The Secret to Preventing Injury

Both overtraining and under training increase injury risk. The body develops resilience through exposure to physically demanding activities that prepare it to handle the demands placed on it. For athletes, proper exposure to the demands of the sport will decrease the risk of being injured during intense training or competition. Even if you’re not a competitive athlete, you still place demands on your body through yard work, house projects, or walking long distances, which your body needs to be prepared to handle. Well-developed physical qualities (strength, endurance, speed) are associated with a reduced risk of injury. In order to develop the physical capacities required to provide a protective effect against injury, proper training must take place.

The ‘sweet spot’ is the amount of training that improves performance and minimizes injury. In sports, it has been shown that higher training volume and intensity improves performance. Having a higher level of fitness also decreases the risk of injury in daily life. However, injuries are also more likely to happen when training loads are the highest. Training load includes many aspects: physical work – distance run, weight lifted, number of jumps; individual characteristics – chronological age, training age (how long you have been training), injury history and physical capacity; and well-being – stress level, energy, mood, sleep, and diet. Spikes are rapid changes (increased or decreased) in training load.

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So how do we find the sweet spot? The sweet spot is achieved by minimizing spikes in training by keeping load fairly constant, ranging from 5% less to 10% more than the previous week. This exposure to appropriate loads enhances fitness to improve performance and protect against injury. The steady increase (10% more) in load is necessary to provide a stimulus to improve physical qualities (strength, endurance, speed) to enhance performance and protect against injury, but that slight decrease (5% less) AKA “de-load” is also necessary every couple weeks to allow the body to repair and rebuild. Take note that a 5% decrease is far from “taking a week off,” because that will create a downward ‘spike’ in training. A 5% decrease might look like shorter distance runs or less weight lifted at the gym, but remaining active. If you do have to take an extended period of time off due to vacation, a big project at work, illness, etc., you have to start back at a much lower training load than you left off, so you follow the 10% increase per week rule. If you are coming back from an injury, you need to increase your training load at an even slower pace, 3-5% per week. Plan on taking the same amount of time you took off from training to build back up. For example, if you were on vacation for 1 week and didn’t train at all, take 1 week to build back up to pre-vacation training loads.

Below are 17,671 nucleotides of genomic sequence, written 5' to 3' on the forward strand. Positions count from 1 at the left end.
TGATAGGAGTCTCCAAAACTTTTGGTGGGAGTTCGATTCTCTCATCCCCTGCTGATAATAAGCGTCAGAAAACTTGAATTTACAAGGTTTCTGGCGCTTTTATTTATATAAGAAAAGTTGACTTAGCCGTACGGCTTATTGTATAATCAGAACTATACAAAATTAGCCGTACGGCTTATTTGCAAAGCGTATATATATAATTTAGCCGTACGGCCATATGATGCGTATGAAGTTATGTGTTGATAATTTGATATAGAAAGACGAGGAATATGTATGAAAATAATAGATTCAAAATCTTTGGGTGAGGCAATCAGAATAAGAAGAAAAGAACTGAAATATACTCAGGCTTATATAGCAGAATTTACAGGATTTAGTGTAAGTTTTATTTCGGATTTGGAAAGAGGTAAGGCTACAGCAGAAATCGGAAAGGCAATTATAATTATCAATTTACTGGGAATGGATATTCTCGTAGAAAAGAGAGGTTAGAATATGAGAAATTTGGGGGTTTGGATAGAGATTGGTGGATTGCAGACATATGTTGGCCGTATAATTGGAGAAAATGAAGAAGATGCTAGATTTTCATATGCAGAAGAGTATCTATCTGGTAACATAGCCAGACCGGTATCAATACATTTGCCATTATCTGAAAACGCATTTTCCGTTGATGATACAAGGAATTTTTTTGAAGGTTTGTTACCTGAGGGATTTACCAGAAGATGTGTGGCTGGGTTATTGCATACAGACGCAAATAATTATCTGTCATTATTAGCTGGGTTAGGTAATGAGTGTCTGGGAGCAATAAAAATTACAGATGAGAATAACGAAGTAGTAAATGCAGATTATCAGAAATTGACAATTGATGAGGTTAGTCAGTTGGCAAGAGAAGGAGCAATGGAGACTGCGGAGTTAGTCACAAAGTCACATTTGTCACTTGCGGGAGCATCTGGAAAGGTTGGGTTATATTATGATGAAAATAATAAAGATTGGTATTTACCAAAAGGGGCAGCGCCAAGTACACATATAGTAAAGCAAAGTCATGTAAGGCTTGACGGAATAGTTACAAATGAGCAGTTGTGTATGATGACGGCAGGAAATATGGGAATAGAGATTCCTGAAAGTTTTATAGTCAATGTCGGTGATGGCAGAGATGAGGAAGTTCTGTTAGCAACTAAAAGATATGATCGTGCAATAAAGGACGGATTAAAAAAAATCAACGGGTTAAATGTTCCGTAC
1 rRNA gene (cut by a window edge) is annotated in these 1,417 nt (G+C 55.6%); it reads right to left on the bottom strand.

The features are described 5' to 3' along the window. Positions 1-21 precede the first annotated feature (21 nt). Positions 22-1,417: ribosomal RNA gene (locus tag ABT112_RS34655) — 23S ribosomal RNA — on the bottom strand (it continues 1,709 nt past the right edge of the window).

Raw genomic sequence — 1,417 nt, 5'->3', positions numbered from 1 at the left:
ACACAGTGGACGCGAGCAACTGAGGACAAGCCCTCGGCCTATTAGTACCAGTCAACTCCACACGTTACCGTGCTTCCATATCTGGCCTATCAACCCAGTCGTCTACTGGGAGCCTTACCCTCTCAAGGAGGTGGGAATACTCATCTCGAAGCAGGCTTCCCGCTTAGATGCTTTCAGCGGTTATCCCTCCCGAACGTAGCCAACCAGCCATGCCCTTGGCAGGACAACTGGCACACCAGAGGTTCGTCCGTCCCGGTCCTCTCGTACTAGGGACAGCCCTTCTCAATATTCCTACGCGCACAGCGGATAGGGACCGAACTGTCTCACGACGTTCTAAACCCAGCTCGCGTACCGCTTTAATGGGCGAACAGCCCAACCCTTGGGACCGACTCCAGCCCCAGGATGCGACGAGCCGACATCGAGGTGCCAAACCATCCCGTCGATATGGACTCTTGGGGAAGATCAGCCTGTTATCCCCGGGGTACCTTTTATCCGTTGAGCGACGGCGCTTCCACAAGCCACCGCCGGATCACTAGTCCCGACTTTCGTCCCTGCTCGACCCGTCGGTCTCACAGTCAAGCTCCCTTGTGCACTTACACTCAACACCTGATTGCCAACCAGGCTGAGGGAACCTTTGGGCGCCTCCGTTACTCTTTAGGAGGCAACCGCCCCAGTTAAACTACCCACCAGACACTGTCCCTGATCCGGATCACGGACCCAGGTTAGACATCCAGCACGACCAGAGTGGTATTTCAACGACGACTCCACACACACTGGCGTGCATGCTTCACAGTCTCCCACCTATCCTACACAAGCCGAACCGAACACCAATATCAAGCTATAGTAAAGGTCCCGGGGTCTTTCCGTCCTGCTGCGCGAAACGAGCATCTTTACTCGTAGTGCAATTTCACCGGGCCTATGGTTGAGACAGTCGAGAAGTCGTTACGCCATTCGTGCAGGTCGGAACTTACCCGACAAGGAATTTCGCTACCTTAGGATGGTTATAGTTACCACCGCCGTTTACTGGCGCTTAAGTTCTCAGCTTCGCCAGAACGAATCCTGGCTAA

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A fine balance exists between training, detraining, and overtraining.  Remember that training load isn’t just the physical work being done, it includes individual characteristics and well-being. Think of your training load as a bank account. You have so much money in your account, and money is withdrawn for training stress, work stress, lack of sleep, poor diet, etc. If you withdraw more money than you have in your account, the risk of injury goes up. So, if you aren’t sleeping well, are really stressed about work, and training hard, you might be overdrawing. If you are sleeping and eating well, managing stress, taking time for self-care, and training hard, you will still have some money left in the bank. All types of stress have to be considered when measuring training load.

In conclusion, evidence suggests that too much and too little training increases the risk of injury. High training loads can lead to improved levels of fitness which in turn offers a protective effect against injury, leading to improved performance and resilience. Ultimately, building your long-term training loads without rapid spikes in the process is considered current best practice. Your local Physical Therapist can help you find the balance between injury prevention and high performance.